blogKnowledge is a weapon. Arm yourself.
Players and Pawns
By Jay Taber
Aug 22, 2012
Image via Deep Green Resistance: “How do you learn the truth when the media lies?”
In 1996, when David Ronfeldt and John Arquilla wrote their prophetic paper on netwar, they foresaw the powerful impact new forms of social organization could have on international politics. Using the Zapatistas and other examples of networks involved in opposing such things as globalization, Ronfeldt and Arquilla went so far as to suggest that civil society might have the upper hand — at least for a while — as institutional actors scrambled to catch up with the dynamics involved.
Examining the 1999 WTO Ministerial in Seattle, Paul de Armond expounded on the netwar aspects of anti-globalization networks. In 2001, Ronfeldt and Arquilla examined its usage by terrorists and transnational criminal networks, in addition to social activists as they engage in the fight for the future. In 2005, Michelle Shumate, J. Alison Bryant and Peter R. Monge looked at how storytelling in the form of narratives about globalization are deployed in netwar.
Today, as noted by observers like Wrong Kind of Green, it appears institutions have caught on. Using corporate and government funding to create and co-opt international NGOs like Amnesty International, covert agencies like the CIA now work hand in hand with State Department puppets manipulated by USAID and the National Endowment for Democracy. Able to choreograph fake revolutions as well as control dissidents, institutions like the National Security Agency are arguably back in the drivers seat.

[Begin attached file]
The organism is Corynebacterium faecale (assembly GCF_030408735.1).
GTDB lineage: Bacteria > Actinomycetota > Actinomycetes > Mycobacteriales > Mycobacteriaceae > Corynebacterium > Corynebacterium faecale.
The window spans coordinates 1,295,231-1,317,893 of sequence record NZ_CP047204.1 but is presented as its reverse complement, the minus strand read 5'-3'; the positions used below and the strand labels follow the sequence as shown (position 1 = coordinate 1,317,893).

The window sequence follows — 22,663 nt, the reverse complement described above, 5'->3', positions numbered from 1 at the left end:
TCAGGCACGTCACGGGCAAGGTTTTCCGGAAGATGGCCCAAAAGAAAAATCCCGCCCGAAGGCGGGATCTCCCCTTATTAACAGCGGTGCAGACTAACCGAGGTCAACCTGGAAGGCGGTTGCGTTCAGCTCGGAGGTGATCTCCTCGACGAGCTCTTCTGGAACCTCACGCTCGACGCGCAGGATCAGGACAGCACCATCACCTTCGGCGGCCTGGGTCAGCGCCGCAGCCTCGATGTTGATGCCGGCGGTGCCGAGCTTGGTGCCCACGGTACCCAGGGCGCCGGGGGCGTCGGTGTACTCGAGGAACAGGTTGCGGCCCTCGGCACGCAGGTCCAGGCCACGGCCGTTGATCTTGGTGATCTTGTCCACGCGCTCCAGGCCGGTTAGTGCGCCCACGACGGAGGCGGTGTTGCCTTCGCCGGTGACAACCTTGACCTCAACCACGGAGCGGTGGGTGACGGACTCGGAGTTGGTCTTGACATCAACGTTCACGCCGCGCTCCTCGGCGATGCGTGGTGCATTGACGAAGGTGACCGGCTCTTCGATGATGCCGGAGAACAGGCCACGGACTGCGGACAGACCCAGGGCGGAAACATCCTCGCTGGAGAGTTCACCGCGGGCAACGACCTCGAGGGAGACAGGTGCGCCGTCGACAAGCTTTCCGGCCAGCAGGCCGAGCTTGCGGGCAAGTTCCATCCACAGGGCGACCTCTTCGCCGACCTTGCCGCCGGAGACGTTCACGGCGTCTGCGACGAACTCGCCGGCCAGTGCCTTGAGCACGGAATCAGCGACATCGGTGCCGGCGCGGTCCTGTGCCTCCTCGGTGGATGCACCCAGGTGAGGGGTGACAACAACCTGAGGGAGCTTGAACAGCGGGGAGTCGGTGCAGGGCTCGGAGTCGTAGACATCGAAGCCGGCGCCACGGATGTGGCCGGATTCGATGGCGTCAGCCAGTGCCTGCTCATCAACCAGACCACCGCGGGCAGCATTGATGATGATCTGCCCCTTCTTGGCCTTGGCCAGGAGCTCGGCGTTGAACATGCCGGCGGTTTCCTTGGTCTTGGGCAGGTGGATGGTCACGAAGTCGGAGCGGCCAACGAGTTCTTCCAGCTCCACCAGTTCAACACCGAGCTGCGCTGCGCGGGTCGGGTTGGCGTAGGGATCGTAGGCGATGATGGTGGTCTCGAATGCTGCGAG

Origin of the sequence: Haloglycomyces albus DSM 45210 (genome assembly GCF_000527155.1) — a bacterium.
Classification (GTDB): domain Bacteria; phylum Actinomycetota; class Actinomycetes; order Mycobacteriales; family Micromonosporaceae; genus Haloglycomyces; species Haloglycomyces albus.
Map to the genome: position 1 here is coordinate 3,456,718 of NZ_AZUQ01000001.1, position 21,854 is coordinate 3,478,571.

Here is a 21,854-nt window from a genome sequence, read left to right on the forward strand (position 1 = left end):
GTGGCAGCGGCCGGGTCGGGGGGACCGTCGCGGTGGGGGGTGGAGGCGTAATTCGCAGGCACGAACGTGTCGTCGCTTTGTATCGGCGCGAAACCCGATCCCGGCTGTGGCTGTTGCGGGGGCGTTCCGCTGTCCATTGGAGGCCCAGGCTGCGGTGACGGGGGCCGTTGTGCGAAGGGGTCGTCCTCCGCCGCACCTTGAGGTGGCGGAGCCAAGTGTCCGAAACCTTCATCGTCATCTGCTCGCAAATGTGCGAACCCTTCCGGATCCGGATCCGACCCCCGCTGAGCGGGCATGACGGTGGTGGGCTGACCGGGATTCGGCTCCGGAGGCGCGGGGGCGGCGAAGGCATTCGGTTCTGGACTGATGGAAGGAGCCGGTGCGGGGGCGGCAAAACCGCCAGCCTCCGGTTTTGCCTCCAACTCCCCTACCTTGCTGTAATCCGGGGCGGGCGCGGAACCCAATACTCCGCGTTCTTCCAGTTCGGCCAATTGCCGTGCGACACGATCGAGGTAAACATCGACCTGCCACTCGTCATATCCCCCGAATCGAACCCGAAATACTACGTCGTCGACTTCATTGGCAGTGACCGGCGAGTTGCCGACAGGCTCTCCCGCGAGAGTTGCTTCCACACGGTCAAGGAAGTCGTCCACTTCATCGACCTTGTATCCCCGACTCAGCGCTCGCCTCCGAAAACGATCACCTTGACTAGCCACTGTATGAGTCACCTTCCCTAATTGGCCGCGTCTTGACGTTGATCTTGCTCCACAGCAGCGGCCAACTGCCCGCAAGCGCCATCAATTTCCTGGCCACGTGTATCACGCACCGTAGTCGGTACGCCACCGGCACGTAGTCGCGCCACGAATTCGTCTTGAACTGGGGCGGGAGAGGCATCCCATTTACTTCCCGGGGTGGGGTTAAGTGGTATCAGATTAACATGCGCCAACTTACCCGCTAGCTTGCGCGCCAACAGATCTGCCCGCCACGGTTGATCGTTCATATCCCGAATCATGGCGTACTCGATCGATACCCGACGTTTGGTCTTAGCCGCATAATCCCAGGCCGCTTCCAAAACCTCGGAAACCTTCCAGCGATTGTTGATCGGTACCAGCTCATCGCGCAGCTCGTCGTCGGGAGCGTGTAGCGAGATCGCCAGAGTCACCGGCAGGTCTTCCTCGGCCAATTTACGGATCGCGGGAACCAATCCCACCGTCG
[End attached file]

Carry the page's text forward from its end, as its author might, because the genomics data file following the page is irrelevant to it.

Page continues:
Networks, of course, are only as effective as their understanding of conflict, and that means having a working knowledge of the principles of psywar. False front networks, with the aid of corporate media, might be able to deceive public opinion, but they also present an opportunity to illustrate the difference between cover stories and back stories through investigative journalism. Using authentic communications networks to differentiate between players and pawns exposes both the hubris and moral corruption of institutions, while simultaneously using research as organizing tool.
Keeping our eyes open to the reality of netwar is as vital to indigenous networks as any. Given our limited resources, we need to conserve our energy, choose our battles, and pick our targets, before we marshall our resources. Otherwise, we risk being played against each other by powerful forces working behind the scenes.
[Jay Taber is an associate scholar of the Center for World Indigenous Studies, an author, a correspondent to Fourth World Eye, and a contributing editor of Fourth World Journal. Since 1994, he has served as the administrative director of Public Good Project.]